The house’s setting on the Kent coastal path means it is possible to walk along the promenade to Margate and beyond or stroll along the endless sandy beaches when the tide is low. Pegwell Nature Reserve is also an excellent place for a relaxing walk. There is plenty to do within the town, including visiting the Victorian tunnel system or going to one of the many art galleries that have opened on the other side of the harbour. Ramsgate Festival of Sound, in late August, turns the town into a buzzing hub.
Ramsgate is well connected to the rest of the area of Thanet by train and road, meaning that the towns of Margate, Deal and Canterbury can all be accessed in under 30 minutes. Vale Square is a one-mile walk from Ramsgate station, which runs fast direct services to London St Pancras in approximately 75 minutes. The Eurostar is easily reached at Folkestone.
Council Tax Band: A
Ramsgate sits within a string of seaside towns on the coast of the Isle of Thanet, once a distinct entity to England before the channel that separated it from the mainland silted over. It is a ‘Limb’ of the Confederation of Cinque Ports, a historic group of coastal towns in south-east England that was originally formed for military and trade purposes. Today the Confederation of Cinque Ports comprises seven head ports and seven limbs and still plays an active part in the formal affairs of state.
The Christian missionary Saint Augustine, sent by Pope Gregory the Great, landed near Ramsgate in 597 AD, bringing Christianity to the English. His tomb would become a shrine, that was later destroyed, along with his remains in Canterbury, under the orders of King Henry VIII and Thomas Cromwell in 1538. Renowned 19th century architect Augustus Pugin—famous for his designs of the Houses of Parliament—constructed St Augustine’s church between 1845 and his death in 1852. Considered one of Pugin’s most personal designs, it was built next door to The Grange, his home. Today both buildings are Grade I-listed.
The earliest known reference to Ramsgate was in 1275 when it was referred to in Anglo-Saxon terms as ‘Remmesgate’, referring to a gap in the cliffs. It remained under the jurisdiction of the Head Port of Sandwich until the 18th century when the merits of the sea waters as a remedy for ailments were increasingly acclaimed. This instigated the influx of health tourists to the area which kickstarted the construction of affluent hotels and residences for those travelling from London to take in the healing waters. The arrival of the South Eastern Railway line in the mid-18th century saw the city emerge as a popular seaside resort, and in 1863 the addition of the London Chatham and Dover line, paired with spectacular sea views, made Ramsgate a prime location for development.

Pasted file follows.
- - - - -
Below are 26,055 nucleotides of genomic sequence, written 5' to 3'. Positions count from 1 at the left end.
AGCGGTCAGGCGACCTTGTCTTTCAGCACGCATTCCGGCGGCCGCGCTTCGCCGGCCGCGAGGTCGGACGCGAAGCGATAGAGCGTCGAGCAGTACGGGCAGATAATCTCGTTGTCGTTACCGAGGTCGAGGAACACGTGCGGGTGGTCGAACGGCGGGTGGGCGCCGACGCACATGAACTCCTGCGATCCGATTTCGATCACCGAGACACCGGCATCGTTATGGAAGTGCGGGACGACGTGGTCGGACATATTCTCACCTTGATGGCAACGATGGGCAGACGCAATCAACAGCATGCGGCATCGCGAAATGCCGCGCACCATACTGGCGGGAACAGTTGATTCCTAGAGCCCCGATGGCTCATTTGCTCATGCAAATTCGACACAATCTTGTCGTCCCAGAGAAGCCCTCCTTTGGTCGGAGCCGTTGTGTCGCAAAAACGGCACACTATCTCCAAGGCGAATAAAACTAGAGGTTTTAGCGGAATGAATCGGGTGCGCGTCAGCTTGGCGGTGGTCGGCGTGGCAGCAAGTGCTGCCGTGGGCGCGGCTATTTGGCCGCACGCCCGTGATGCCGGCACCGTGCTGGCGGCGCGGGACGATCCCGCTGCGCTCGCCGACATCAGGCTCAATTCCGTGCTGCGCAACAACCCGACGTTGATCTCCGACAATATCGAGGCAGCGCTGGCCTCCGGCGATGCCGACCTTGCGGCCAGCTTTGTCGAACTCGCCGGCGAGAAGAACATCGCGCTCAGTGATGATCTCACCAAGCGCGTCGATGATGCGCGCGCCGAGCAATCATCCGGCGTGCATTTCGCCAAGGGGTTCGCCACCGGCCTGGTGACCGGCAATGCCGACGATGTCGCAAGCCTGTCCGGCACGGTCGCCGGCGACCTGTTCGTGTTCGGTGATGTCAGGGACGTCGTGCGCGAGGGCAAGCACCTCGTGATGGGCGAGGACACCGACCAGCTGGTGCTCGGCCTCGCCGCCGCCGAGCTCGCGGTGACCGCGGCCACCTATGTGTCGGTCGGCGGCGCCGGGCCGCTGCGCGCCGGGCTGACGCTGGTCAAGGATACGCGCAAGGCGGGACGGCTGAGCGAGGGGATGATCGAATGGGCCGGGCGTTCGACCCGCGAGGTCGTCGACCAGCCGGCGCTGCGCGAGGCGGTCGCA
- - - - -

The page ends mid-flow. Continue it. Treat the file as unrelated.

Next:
Simultaneously, Ramsgate became known as a strategic point for naval operations. The construction of a new harbour saw it emerge as a critical launching point in the Napoleonic Wars, and as a launch base for those headed on the rescue mission to Dunkirk in WWII. Ramsgate’s strategic position also made it a target for enemy bombing raids in both World Wars, opening up pockets of the town for subsequent redevelopment. These very different influences in Ramsgate’s development have combined to confer the town a rich mix of historic building types in close proximity which is rarely seen elsewhere.
A final claim to fame for Ramsgate is that Vincent Van Gogh lived here for a year in 1876, stating that “this town has something very singular, one notices the sea in everything”.